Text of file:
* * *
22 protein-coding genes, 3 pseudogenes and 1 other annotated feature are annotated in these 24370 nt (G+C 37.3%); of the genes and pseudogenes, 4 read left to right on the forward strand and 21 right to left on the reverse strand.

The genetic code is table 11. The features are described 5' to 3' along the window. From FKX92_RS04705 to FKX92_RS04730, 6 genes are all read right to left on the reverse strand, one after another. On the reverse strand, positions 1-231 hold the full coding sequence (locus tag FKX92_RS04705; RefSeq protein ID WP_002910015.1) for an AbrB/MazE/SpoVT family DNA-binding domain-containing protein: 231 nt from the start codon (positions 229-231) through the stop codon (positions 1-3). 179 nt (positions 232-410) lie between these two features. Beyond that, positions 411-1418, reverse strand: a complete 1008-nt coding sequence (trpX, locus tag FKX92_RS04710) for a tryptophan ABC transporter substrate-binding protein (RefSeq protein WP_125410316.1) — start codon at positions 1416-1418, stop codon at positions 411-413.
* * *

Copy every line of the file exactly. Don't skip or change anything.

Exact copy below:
22 protein-coding genes, 3 pseudogenes and 1 other annotated feature are annotated in these 24370 nt (G+C 37.3%); of the genes and pseudogenes, 4 read left to right on the forward strand and 21 right to left on the reverse strand.

The genetic code is table 11. The features are described 5' to 3' along the window. From FKX92_RS04705 to FKX92_RS04730, 6 genes are all read right to left on the reverse strand, one after another. On the reverse strand, positions 1-231 hold the full coding sequence (locus tag FKX92_RS04705; RefSeq protein ID WP_002910015.1) for an AbrB/MazE/SpoVT family DNA-binding domain-containing protein: 231 nt from the start codon (positions 229-231) through the stop codon (positions 1-3). 179 nt (positions 232-410) lie between these two features. Beyond that, positions 411-1418, reverse strand: a complete 1008-nt coding sequence (trpX, locus tag FKX92_RS04710) for a tryptophan ABC transporter substrate-binding protein (RefSeq protein WP_125410316.1) — start codon at positions 1416-1418, stop codon at positions 411-413.